While the Blue Yeti and Yeti X and the Immerse GV60 have a similar feel, the MSI mic is different in a few significant ways. One benefit is that the mic’s controls are all located on the front, where they are simple to view and operate. Additionally, the GV60’s maximum audio resolution of 24-bit/96 kHz is higher than that of the Yeti (16-bit/48 kHz) and Yeti X (24-bit/48 kHz). It can’t hurt to have the extra high-res capability of the GV60, whether it’s for producing music or future-proofing for emerging formats—especially when the GV60’s typical sell price is lower than both the Yeti and Yeti X. While 16-bit/48 kHz audio resolution is still typically sufficient for the most common use cases of a USB mic, such as podcasting, YouTube and other online videos, video conferencing, gaming, and so forth. The GV60 also offers no-latency monitoring via its headphone output, a key feature that practically every USB microphone provides. This will enable you to instantly and without delay listen to the microphone input—that is, your voice or whatever else is being recorded—through the microphone’s headphone output. The no-latency monitoring is really useful whether you’re taking a self-portrait, livestreaming something, or simply participating in a Zoom meeting. And using the controls on the front panel, you can easily change the volume of the headphone output, the loudness of the microphone input, or press the mic mute button to immediately switch off the microphone input and change the front-panel mic LED from blue (mic on) to red (mic off) (mic off).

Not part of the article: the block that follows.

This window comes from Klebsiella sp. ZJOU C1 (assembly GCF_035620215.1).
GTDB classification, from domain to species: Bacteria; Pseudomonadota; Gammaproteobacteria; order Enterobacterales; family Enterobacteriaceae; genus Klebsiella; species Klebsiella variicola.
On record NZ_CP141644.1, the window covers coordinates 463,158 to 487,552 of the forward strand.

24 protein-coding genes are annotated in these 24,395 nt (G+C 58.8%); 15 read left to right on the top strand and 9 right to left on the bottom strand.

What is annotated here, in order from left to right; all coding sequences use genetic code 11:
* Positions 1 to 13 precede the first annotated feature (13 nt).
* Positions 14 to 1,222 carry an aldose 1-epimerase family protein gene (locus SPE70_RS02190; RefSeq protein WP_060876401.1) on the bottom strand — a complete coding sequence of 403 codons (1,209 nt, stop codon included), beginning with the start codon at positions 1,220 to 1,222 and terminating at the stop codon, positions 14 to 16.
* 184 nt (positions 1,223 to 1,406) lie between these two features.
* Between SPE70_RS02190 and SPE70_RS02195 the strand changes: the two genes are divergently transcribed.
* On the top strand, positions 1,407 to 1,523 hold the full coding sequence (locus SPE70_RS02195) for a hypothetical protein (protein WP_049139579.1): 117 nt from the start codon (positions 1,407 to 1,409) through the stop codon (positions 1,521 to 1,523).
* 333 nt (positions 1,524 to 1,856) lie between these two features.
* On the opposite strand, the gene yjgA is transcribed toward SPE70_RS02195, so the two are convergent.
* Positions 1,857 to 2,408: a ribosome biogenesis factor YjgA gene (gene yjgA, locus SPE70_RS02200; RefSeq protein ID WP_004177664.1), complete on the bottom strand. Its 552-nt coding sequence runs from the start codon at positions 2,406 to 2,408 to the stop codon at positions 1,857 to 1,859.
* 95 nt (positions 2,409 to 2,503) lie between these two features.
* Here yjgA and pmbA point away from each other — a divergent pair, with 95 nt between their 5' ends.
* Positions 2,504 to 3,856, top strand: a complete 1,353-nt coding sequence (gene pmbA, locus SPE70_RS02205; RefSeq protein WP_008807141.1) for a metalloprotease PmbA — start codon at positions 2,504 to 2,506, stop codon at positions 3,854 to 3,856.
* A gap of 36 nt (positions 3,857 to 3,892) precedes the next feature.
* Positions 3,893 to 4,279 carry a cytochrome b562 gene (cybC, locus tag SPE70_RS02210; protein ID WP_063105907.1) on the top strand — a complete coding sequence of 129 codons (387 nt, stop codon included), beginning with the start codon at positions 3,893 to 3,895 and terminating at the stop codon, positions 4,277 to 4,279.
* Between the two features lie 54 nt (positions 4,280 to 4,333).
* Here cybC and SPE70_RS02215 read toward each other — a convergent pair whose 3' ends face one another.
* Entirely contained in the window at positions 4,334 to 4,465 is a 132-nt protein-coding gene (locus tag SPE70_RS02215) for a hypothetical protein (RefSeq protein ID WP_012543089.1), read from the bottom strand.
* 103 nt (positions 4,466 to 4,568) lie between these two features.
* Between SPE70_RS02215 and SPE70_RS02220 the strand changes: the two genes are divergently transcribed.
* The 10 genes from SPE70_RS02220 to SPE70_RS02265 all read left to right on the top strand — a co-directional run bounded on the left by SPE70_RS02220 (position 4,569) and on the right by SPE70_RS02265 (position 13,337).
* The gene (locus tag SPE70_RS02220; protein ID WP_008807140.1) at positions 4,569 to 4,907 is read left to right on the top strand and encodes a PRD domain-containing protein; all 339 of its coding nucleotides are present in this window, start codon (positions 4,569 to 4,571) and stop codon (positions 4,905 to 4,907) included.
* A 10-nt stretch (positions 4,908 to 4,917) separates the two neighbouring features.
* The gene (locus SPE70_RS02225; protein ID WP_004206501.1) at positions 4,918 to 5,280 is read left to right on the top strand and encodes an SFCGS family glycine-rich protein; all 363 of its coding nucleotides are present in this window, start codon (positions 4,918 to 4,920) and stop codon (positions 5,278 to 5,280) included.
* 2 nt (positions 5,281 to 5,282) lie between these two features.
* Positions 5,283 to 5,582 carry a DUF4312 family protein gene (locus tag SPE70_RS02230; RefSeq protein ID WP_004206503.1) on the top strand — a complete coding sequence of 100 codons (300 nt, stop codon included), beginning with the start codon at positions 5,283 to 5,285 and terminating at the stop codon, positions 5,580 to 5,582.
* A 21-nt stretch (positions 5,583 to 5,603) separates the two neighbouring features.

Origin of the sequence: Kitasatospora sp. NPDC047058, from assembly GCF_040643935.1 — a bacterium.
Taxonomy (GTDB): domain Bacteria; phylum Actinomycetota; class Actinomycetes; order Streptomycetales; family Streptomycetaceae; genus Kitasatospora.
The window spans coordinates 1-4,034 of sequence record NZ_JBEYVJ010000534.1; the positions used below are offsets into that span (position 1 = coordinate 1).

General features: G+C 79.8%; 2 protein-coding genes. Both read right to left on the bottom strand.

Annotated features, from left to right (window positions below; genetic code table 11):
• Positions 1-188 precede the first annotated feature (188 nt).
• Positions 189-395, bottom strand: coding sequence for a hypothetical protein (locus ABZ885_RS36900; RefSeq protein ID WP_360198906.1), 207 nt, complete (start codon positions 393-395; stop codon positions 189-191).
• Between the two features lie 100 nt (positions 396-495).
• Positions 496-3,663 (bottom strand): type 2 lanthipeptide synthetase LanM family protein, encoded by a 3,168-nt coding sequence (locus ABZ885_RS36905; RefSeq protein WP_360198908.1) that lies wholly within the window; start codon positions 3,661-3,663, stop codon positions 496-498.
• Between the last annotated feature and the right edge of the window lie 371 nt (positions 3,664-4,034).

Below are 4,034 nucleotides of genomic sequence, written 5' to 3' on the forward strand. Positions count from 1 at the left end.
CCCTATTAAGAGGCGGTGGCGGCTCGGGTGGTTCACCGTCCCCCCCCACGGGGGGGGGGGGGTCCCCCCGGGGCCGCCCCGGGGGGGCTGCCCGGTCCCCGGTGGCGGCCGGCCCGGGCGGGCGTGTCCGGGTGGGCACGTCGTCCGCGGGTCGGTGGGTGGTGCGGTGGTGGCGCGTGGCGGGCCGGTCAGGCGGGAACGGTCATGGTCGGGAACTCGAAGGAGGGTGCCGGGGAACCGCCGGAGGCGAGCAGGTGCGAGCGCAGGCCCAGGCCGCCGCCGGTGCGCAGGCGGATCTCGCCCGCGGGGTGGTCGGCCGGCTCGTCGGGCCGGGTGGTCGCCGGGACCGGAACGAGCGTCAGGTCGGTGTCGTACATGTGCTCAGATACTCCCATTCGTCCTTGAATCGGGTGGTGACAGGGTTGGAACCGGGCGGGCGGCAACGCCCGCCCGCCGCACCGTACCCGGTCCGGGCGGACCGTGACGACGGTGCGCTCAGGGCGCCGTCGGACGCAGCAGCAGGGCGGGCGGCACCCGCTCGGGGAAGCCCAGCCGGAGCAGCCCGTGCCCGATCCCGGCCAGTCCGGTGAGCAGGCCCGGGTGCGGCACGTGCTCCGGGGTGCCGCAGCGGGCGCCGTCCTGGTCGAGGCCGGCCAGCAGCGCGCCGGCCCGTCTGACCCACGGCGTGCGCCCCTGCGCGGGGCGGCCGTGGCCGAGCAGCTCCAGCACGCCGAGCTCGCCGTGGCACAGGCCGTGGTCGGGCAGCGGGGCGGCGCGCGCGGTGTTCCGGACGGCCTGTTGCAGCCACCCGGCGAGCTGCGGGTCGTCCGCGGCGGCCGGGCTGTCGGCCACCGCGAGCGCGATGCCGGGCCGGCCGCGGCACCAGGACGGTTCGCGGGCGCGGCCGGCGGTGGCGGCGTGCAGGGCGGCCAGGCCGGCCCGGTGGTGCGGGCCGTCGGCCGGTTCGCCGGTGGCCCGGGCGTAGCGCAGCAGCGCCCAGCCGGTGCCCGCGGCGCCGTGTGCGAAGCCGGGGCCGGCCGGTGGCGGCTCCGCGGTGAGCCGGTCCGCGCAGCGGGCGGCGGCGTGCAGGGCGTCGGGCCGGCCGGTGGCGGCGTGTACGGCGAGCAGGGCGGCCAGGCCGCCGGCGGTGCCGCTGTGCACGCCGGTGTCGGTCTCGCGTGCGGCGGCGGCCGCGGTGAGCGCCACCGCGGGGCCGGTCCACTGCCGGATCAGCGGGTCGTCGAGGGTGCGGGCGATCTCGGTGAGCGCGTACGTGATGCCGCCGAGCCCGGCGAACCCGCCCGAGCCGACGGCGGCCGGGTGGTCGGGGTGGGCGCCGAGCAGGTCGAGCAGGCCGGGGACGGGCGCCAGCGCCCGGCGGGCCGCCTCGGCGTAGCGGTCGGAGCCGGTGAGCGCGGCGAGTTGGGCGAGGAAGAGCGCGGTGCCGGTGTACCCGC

MSI Immerse GV60 review: Software

True plug-and-play compatibility with Android, Windows 11, and macOS is provided by the MSI GV60. You are now ready to go after plugging in. There are no downloads to be concerned about, no RGB lighting to fiddle with, and no last-minute mood lighting options. Our favorite feature, in all honesty, is the MV60’s quick-and-easy podcast recording when connected to our Android phone.

Sound quality